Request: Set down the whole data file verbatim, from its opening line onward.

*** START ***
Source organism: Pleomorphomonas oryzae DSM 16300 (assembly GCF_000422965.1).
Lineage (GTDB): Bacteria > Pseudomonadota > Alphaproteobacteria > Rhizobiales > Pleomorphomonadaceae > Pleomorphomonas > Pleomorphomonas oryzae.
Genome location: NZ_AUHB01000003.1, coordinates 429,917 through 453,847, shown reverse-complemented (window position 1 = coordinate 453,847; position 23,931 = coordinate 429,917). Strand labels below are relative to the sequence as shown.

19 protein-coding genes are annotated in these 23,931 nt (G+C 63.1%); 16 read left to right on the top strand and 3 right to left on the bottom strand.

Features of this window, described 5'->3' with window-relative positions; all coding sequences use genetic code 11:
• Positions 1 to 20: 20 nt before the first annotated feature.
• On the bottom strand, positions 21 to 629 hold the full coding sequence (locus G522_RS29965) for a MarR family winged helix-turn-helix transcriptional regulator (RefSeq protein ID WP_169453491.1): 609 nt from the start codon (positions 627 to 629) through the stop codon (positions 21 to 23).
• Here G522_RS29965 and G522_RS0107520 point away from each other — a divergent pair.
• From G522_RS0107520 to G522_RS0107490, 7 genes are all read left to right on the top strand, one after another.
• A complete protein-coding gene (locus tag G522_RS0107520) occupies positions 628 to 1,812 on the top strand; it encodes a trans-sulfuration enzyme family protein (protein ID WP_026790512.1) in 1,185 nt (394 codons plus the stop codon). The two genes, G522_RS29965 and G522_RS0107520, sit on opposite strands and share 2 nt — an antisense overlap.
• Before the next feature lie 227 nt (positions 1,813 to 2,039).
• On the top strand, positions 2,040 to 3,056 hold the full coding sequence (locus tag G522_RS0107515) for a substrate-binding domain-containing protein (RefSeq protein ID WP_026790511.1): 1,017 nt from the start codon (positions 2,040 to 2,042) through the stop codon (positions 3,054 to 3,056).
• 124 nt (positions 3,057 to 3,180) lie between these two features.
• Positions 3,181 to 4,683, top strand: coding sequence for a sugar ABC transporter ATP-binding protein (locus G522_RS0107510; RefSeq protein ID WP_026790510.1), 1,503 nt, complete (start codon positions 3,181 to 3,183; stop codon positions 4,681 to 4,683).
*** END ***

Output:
Source organism: Pleomorphomonas oryzae DSM 16300 (assembly GCF_000422965.1).
Lineage (GTDB): Bacteria > Pseudomonadota > Alphaproteobacteria > Rhizobiales > Pleomorphomonadaceae > Pleomorphomonas > Pleomorphomonas oryzae.
Genome location: NZ_AUHB01000003.1, coordinates 429,917 through 453,847, shown reverse-complemented (window position 1 = coordinate 453,847; position 23,931 = coordinate 429,917). Strand labels below are relative to the sequence as shown.

19 protein-coding genes are annotated in these 23,931 nt (G+C 63.1%); 16 read left to right on the top strand and 3 right to left on the bottom strand.

Features of this window, described 5'->3' with window-relative positions; all coding sequences use genetic code 11:
• Positions 1 to 20: 20 nt before the first annotated feature.
• On the bottom strand, positions 21 to 629 hold the full coding sequence (locus G522_RS29965) for a MarR family winged helix-turn-helix transcriptional regulator (RefSeq protein ID WP_169453491.1): 609 nt from the start codon (positions 627 to 629) through the stop codon (positions 21 to 23).
• Here G522_RS29965 and G522_RS0107520 point away from each other — a divergent pair.
• From G522_RS0107520 to G522_RS0107490, 7 genes are all read left to right on the top strand, one after another.
• A complete protein-coding gene (locus tag G522_RS0107520) occupies positions 628 to 1,812 on the top strand; it encodes a trans-sulfuration enzyme family protein (protein ID WP_026790512.1) in 1,185 nt (394 codons plus the stop codon). The two genes, G522_RS29965 and G522_RS0107520, sit on opposite strands and share 2 nt — an antisense overlap.
• Before the next feature lie 227 nt (positions 1,813 to 2,039).
• On the top strand, positions 2,040 to 3,056 hold the full coding sequence (locus tag G522_RS0107515) for a substrate-binding domain-containing protein (RefSeq protein ID WP_026790511.1): 1,017 nt from the start codon (positions 2,040 to 2,042) through the stop codon (positions 3,054 to 3,056).
• 124 nt (positions 3,057 to 3,180) lie between these two features.
• Positions 3,181 to 4,683, top strand: coding sequence for a sugar ABC transporter ATP-binding protein (locus G522_RS0107510; RefSeq protein ID WP_026790510.1), 1,503 nt, complete (start codon positions 3,181 to 3,183; stop codon positions 4,681 to 4,683).